One of my all-time favourite quotations finds a prominent place at my workstation. It’s by the legendary Quality guru – W. Edwards Deming :
It is not necessary to change;
Survival is not mandatory.
I have always prided myself on my openness to embrace change. So it came as a bit of a surprise to me to see my own reaction when faced with an organizational change of considerable span and significance.
The entire distribution structure of my organization changed this month. And with it, changed the lives of over 3000 employees. Without getting into too many details, let me say that every one’s comfort zone was shaken up and stirred. People were shunted around cities, and found themselves handling markets they had never worked in before. Key managers were posted in positions that made them oversee channels of doing business that they may or may not have had previous experience with. And, if you were lucky, you continued handling the same portfolio you did last year, but under a different department or a new boss. As I said before, the world started looking a wee bit different to just about every one.
It was all done for good reason, I’m sure. But who’s asking?
The basic problem is that almost every one resists change – of almost any kind. (And these were not ‘small’ changes by any standard.) As a result, general sentiment starts becoming negative, and people start reading between the lines (where none exist), and begin looking for options “in case things don’t work out”. Productivity suffers, as all kinds of fears and (mis) apprehensions start creeping in people’s minds. Every thing gets exaggerated!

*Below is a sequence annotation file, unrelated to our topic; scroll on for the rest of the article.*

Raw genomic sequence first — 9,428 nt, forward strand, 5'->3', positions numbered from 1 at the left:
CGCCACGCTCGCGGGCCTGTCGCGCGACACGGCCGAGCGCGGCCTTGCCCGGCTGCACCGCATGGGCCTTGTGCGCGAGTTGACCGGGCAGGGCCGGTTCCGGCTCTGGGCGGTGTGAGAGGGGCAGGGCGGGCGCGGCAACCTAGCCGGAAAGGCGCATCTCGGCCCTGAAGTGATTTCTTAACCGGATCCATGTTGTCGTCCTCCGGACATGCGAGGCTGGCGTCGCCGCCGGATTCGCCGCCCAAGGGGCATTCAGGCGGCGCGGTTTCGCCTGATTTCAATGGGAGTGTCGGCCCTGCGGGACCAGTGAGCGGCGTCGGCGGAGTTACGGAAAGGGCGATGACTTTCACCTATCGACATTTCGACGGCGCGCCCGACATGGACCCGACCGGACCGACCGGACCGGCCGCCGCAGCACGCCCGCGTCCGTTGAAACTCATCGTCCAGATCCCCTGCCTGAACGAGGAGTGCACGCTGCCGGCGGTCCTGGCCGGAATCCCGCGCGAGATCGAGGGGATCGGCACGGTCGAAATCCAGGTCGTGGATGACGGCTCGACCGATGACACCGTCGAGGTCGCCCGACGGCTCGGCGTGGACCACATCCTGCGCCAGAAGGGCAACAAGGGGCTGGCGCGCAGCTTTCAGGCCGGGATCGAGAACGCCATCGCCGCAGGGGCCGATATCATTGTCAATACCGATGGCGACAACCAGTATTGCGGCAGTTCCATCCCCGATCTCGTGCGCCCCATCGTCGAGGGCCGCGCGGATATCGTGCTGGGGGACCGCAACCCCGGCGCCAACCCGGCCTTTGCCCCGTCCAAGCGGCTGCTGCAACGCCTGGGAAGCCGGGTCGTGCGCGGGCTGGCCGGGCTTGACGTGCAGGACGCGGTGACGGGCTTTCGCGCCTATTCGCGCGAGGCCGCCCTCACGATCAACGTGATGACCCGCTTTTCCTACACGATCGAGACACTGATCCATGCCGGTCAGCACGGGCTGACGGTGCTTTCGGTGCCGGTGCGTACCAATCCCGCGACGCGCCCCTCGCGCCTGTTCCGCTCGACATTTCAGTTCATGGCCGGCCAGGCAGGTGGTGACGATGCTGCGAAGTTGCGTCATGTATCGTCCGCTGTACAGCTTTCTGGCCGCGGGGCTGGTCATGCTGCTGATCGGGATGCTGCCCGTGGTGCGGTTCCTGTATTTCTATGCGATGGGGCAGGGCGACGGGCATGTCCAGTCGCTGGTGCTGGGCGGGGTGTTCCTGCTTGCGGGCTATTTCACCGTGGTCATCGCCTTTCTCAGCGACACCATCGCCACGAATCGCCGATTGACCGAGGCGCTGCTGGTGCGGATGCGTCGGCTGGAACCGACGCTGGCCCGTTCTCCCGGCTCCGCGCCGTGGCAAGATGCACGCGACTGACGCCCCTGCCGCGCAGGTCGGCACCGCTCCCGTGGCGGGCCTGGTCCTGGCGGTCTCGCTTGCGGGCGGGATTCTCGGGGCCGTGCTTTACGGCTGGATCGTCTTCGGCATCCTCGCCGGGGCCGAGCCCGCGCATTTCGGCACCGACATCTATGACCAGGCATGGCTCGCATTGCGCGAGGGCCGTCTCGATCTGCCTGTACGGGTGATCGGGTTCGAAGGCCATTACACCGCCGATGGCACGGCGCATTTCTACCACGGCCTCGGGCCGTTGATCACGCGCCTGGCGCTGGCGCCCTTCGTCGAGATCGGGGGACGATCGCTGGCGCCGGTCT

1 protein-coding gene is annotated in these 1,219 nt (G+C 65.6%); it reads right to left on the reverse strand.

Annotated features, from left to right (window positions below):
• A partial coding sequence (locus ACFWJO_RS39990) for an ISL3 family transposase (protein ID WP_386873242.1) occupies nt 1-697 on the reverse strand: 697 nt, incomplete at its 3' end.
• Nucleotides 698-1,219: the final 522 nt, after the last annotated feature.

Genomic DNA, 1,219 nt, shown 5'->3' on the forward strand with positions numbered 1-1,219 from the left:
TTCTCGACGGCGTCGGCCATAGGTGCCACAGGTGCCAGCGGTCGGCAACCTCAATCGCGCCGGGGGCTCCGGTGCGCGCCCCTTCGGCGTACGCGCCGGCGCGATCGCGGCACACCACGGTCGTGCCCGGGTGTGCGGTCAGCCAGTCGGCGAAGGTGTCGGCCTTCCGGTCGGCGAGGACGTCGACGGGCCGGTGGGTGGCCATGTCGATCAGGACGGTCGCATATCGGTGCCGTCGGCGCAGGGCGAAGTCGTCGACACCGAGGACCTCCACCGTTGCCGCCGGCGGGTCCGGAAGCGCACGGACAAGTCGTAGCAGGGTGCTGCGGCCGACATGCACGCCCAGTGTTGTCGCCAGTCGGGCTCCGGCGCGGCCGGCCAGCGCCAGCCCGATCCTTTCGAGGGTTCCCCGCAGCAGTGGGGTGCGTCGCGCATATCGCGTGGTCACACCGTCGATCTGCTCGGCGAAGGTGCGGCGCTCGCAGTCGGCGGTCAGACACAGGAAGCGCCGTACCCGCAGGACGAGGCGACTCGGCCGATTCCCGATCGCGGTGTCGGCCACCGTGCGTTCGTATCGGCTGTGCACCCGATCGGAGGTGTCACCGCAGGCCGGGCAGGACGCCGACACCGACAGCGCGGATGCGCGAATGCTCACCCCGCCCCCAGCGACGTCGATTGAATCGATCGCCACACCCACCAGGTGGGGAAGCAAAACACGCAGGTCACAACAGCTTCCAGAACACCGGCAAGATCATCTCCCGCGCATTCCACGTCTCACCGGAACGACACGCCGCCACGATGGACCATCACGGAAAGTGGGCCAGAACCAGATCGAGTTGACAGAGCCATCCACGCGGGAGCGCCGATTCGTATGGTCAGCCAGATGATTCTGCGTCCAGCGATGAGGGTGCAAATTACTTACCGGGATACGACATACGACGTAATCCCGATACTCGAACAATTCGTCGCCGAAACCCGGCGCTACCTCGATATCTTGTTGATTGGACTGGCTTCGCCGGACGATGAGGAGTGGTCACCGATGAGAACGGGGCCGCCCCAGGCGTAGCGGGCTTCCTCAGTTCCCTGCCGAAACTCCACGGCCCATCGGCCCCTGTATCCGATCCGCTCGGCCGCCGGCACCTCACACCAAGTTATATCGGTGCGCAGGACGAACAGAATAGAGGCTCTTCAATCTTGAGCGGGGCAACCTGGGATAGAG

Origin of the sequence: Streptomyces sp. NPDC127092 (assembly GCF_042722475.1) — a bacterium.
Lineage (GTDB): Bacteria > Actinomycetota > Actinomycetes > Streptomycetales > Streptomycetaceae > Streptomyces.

For all my openness to change, I also went through some of that, just a few days ago. My rational self explained it away by telling myself that I am merely weighing the pros and cons of it all. But, the fact of the matter is, deep down, I was also a bit apprehensive – What would the future have in store for me? How would my world change? Will it all work out for the better? Questions, questions and more questions?
The only thing that helped me overcome these misplaced fears was my belief in myself, my optimism and the tremendous joy I get from learning new things with each new experience! As someone wise once said, “All’s well that ends well”.